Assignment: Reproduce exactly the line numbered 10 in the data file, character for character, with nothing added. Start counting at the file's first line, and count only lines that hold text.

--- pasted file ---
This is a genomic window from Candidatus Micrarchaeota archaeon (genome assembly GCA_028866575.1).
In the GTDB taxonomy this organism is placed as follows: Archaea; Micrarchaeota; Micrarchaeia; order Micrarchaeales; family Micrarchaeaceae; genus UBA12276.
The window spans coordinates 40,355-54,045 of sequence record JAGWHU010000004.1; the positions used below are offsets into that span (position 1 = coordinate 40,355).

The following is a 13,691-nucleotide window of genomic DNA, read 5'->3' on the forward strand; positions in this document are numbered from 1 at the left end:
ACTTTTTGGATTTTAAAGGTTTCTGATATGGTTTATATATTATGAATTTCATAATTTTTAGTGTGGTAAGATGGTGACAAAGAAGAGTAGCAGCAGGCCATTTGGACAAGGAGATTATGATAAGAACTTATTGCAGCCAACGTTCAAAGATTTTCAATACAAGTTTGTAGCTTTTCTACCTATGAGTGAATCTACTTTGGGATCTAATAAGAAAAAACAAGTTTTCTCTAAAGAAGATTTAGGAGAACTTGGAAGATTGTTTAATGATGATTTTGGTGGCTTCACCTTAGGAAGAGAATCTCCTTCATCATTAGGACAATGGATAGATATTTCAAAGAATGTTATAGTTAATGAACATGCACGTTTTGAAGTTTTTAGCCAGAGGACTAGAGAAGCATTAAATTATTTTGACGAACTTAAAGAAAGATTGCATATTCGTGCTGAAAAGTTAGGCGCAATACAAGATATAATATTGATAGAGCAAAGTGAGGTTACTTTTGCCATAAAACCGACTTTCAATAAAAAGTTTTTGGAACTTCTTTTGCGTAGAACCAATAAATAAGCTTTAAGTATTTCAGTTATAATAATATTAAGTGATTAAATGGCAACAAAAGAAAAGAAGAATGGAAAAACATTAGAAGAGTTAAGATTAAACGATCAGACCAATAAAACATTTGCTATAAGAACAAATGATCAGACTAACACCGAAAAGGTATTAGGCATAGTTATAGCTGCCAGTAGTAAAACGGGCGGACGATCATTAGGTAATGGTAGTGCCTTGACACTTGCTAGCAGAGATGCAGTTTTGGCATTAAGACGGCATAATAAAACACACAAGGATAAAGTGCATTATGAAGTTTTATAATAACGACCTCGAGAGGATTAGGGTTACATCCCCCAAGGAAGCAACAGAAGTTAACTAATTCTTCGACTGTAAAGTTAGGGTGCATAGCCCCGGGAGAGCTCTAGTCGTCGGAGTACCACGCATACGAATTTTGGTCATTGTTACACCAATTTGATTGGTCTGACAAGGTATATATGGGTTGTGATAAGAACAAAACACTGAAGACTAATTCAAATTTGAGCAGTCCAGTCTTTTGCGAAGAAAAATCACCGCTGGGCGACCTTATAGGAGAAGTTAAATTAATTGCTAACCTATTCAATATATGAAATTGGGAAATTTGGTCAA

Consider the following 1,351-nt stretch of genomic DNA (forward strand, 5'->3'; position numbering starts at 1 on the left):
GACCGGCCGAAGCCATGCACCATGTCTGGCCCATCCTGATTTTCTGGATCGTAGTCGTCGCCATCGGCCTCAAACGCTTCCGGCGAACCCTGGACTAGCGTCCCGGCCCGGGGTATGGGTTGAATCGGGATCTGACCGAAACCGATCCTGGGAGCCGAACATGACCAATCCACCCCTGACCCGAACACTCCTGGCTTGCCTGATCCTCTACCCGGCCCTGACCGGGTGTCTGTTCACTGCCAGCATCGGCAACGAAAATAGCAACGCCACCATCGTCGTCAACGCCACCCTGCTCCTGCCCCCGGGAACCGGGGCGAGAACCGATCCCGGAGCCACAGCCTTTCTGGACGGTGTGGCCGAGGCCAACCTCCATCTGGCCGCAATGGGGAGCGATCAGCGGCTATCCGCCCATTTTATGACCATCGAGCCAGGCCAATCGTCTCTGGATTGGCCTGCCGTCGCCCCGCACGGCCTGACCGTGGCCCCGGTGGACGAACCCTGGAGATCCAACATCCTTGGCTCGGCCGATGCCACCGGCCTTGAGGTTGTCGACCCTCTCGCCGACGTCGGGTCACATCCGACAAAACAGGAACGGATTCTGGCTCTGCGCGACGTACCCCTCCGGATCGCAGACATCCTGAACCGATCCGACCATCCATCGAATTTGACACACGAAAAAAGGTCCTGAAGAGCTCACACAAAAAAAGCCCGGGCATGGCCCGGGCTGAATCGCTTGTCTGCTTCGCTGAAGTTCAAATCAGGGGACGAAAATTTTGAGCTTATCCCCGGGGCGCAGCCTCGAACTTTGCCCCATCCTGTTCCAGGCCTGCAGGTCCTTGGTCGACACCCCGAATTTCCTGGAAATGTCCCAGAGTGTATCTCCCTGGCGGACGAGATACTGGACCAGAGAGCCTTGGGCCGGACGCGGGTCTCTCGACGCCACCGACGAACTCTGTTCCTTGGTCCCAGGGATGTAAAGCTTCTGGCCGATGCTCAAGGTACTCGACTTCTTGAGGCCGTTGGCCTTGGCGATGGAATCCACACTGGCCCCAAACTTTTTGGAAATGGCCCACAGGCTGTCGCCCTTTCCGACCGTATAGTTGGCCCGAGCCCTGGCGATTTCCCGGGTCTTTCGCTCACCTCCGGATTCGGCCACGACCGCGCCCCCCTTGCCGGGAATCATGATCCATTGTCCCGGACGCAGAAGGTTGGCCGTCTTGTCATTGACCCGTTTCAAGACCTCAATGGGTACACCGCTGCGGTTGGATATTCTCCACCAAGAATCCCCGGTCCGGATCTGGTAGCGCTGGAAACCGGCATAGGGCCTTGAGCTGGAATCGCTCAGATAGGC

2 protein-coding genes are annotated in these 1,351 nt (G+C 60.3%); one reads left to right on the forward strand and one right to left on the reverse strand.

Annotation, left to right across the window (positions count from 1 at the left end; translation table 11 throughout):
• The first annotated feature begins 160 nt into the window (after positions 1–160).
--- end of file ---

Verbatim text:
• The first annotated feature begins 160 nt into the window (after positions 1–160).